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Mummies, Cannibals and Vampires: the History of Corpse Medicine from the Renaissance to the Victorians Hardcover – August 9, 2011
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'This book is full of rich detail, making you both recoil and yet read on, fascinated by our ancestors’ imaginative ways to try and heal the sick. ' – Cotswold History Blog
"I do not write this lightly - Mummies, Cannibals and Vampires: the History of Corpse Medicine from the Renaissance to the Victorians is one of the most eye-opening and phenomenal books I have ever read. It is incredibly well researched, well written and states the case of medicinal cannibalism throughout the ages with great detail and reference. There is no other book like it and I feel so fortunate to have it upon my shelf...It would be a fantastic book to accompany a college class of the same subject." - Amazon.com Customer Review, 5 Stars
"Sugg's book offers iteself as a 'history' of corpse medicine. Though it is the work of a well-known literary scholar, Mummies, Cannibals and Vampires invokes imaginative writing only to augment the evidence it draws from medical and scientific texts... Sugg's interest in corpse medicine reaches well beyond mumia to inspect all those strange concoctions of human tissue and waste favoured by early modern pharmacology"– Michael Neill, London Review of Books.
Top Customer Reviews
Some may find the writing style dry, as the subject matter must be backed up with lengthy references, but it is worth reading through to get to the evidence - which is a revelation for anyone who is a lover of history. It would be a fantastic book to accompany a college class of the same subject.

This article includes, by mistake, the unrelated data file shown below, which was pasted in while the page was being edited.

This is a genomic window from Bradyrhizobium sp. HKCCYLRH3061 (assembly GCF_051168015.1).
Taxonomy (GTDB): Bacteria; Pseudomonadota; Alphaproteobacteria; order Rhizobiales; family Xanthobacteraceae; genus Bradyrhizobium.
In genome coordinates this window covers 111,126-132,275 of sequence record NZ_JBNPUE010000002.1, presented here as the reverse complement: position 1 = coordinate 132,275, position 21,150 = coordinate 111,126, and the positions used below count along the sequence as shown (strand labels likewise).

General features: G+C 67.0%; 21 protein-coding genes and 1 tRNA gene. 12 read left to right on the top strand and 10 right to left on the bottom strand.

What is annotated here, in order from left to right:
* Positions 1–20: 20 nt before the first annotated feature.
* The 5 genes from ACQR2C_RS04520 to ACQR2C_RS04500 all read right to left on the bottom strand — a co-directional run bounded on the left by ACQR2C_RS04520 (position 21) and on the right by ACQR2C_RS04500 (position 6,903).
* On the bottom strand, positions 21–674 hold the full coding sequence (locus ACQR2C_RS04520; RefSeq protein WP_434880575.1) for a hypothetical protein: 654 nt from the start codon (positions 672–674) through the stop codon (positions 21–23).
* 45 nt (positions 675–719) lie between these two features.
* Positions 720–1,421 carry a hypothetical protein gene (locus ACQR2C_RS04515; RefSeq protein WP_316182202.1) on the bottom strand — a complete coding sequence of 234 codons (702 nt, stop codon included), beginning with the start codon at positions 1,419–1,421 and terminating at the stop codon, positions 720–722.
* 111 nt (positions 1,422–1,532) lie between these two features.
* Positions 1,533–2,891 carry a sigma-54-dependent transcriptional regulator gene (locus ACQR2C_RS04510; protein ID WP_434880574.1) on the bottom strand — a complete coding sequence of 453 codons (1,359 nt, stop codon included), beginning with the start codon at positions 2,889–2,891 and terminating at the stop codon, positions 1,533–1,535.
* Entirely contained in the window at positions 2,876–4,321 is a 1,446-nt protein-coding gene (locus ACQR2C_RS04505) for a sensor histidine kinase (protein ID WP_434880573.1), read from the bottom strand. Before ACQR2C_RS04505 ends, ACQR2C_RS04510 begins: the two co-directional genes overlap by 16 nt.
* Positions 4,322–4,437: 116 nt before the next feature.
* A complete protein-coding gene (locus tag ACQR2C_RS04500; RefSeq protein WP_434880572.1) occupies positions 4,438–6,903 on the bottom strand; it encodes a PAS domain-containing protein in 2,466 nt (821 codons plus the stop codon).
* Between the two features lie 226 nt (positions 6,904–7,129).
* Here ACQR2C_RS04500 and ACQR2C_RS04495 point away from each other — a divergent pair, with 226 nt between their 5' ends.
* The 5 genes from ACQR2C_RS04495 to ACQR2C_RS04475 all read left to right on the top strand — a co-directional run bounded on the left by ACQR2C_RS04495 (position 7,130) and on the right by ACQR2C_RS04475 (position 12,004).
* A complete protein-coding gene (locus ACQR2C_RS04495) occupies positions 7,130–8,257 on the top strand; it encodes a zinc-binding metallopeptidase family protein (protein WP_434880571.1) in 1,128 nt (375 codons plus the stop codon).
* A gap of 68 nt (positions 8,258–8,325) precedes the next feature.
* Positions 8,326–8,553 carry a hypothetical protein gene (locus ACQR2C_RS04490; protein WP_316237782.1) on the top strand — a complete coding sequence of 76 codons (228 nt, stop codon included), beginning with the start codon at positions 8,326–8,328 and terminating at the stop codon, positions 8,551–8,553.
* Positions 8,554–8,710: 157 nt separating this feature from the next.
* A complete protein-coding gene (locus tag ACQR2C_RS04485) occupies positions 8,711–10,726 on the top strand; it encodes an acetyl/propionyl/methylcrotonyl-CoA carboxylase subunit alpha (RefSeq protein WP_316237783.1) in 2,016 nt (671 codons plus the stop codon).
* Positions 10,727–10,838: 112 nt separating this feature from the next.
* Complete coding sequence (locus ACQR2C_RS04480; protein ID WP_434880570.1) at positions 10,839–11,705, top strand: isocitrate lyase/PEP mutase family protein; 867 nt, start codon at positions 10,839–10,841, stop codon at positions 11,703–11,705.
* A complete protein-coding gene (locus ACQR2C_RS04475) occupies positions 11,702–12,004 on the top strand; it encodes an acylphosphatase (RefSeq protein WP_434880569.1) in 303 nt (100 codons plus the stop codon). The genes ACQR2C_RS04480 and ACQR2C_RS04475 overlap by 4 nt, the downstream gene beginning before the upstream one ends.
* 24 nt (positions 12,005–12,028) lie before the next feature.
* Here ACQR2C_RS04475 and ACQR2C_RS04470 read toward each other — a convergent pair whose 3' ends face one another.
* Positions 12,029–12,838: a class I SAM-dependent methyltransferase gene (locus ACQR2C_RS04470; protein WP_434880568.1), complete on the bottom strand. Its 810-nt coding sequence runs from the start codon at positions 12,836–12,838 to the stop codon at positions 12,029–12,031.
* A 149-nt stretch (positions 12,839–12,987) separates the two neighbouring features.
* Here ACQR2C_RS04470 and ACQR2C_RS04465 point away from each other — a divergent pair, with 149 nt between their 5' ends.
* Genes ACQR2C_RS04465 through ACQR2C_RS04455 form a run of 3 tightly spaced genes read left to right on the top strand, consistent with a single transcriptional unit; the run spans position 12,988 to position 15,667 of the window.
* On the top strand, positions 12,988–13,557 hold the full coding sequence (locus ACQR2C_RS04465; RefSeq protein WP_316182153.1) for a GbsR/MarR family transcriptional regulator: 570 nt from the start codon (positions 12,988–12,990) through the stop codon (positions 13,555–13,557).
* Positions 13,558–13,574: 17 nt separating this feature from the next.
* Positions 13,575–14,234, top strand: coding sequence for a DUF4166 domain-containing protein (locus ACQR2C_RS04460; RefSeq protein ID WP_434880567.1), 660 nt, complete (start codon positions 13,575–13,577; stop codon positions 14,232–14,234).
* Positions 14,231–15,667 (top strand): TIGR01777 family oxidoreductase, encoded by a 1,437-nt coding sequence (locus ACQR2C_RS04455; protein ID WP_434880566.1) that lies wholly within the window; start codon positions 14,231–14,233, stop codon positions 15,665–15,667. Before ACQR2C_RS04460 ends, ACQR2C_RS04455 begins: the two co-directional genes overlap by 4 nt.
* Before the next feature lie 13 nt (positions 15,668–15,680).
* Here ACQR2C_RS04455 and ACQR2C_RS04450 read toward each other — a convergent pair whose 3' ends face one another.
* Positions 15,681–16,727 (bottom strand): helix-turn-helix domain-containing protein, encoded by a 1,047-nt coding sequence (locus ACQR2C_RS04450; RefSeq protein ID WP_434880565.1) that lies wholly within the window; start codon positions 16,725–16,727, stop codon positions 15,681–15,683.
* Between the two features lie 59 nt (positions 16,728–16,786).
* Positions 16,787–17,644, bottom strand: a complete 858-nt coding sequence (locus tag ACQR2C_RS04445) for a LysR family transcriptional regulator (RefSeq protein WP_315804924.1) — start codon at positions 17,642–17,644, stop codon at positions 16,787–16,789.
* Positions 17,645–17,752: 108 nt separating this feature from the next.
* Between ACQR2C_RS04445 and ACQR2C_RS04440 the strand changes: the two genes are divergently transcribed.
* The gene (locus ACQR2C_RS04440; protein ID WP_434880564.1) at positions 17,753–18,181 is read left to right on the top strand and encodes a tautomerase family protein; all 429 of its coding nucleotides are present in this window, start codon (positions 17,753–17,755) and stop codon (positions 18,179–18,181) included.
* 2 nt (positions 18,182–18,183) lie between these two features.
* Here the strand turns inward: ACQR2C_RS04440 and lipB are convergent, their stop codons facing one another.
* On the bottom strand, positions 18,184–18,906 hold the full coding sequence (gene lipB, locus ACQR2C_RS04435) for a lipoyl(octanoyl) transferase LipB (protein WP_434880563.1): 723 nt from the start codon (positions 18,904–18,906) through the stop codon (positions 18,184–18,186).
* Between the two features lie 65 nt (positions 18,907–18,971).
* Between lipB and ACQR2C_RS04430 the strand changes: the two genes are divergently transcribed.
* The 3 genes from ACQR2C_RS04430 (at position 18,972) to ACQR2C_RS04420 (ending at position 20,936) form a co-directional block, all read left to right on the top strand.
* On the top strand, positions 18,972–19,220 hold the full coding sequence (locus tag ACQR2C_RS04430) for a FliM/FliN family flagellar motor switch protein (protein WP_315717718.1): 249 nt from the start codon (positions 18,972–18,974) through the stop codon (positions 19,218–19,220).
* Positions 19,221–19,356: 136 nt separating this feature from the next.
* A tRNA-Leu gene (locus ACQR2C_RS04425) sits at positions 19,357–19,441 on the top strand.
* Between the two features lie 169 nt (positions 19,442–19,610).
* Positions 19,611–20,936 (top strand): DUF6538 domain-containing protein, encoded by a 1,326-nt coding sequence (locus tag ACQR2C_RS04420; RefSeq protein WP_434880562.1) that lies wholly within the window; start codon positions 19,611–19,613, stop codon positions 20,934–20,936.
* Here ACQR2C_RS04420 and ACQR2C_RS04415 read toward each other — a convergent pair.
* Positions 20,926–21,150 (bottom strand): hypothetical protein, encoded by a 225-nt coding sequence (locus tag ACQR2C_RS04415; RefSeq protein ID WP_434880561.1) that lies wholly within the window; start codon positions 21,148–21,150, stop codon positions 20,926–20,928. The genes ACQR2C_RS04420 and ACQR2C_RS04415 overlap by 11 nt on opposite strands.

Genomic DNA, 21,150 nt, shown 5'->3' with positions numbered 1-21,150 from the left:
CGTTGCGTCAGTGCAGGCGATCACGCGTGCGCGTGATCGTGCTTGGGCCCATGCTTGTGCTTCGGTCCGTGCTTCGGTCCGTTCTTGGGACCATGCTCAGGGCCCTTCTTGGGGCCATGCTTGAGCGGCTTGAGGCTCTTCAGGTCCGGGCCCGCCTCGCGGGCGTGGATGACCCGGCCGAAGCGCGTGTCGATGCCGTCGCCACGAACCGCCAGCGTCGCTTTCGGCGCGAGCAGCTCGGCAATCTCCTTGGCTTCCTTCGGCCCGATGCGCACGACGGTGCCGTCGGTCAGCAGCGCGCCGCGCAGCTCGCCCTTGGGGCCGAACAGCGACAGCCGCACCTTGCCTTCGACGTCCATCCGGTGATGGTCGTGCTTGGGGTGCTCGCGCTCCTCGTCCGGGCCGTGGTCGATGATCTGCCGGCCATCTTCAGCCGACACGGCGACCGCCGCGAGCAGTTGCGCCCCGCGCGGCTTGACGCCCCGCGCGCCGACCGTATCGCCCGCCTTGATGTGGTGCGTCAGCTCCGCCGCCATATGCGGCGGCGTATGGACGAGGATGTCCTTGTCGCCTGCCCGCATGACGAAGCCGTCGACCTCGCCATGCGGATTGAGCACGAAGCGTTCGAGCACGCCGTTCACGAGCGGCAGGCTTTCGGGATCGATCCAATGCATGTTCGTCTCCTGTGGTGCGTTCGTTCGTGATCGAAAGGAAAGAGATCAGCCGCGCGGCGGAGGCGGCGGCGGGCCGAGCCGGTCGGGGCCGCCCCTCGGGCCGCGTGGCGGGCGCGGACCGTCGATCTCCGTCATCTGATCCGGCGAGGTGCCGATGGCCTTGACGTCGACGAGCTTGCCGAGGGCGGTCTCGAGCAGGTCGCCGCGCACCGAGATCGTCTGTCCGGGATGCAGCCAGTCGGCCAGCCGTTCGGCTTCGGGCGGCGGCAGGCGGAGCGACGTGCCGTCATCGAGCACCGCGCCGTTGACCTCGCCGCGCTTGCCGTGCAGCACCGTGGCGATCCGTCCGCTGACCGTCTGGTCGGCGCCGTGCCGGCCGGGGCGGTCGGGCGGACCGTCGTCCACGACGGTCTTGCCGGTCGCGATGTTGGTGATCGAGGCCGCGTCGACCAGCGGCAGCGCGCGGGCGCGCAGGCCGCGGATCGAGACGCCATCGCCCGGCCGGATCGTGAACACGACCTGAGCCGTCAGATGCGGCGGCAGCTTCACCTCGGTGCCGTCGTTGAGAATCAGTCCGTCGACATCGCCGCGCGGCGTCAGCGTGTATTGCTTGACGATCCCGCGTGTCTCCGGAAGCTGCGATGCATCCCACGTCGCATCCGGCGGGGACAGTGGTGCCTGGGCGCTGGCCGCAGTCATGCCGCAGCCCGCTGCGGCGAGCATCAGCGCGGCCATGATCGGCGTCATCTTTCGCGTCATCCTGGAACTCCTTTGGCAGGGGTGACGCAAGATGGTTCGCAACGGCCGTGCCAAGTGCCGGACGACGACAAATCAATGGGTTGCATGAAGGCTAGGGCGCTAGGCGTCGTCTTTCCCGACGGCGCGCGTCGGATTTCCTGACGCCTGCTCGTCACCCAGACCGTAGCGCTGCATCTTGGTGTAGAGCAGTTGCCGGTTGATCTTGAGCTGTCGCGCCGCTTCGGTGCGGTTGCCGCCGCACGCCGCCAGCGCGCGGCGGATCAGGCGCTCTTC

Drinking human blood, snorting powdered human skull, suspending a thieves' finger in a barrel of ale, birthing straps made from tanned human skin, pressing the spiced human loam of mummies into open wounds - yes, it happened and Richard Sugg has exhaustively referenced these shocking yet common cures of the past.
But why? Why would someone think that drinking the blood of a freshly beheaded person would cure them of epilepsy? Richard Sugg answers that too, explaining the past's cultural belief of the spirit and body in such a way that I completely understood it. With the church forbidding any delve into the science of the body, it was only natural that even the most educated people of the day would believe all kinds of far-fetched things about our anatomy and in turn, how to treat disease and sickness.
Surely, this is a book not to be missed for anyone who is a lover of history.
Highlights for me include:
The origin of the word "mummy".Read more ›
As I wrote in my review of Emily Cockayne's `Hubbub: Filth, Noise and Stench in England, 1600-1770,' there is something singularly off-putting about commercially published works that started life as postgraduate dissertations. What puts one off is the apparently irresistible urge of an author to include every scintilla of data collected during the research process and then flog it to an inch of its useful informative life.
Although Sugg does not acknowledge any such genesis, the hallmarks are, in my opinion, unmistakable. The entire book reads like a footnote. Dense, repetitive, and intrusively speculative, the narrative time and again evidences the author's refusal to let the story tell itself. And just so there's no doubt about the research required to produce it, there follows seventy (70) pages of endnotes. Good gracious.
In short, the inherent story holds great promise which the author manages to squelch. Let me give you some alternatives. If you would like to read about the history of British medicine, and medicine in general for that matter, try the several masterful survey treatments by the late, and much lamented, Dr. Roy Porter. If you're intrigued (and who isn't?) by the appallingly filthy living conditions of our forebears (a section of the book Sugg actually manages with some dexterity), give a look to Katherine Ashenburg's wonderful `The Dirt on Clean: An Unsanitized History.'
As for `Mummies,' two stars for the research, none for the, uh, dissertation.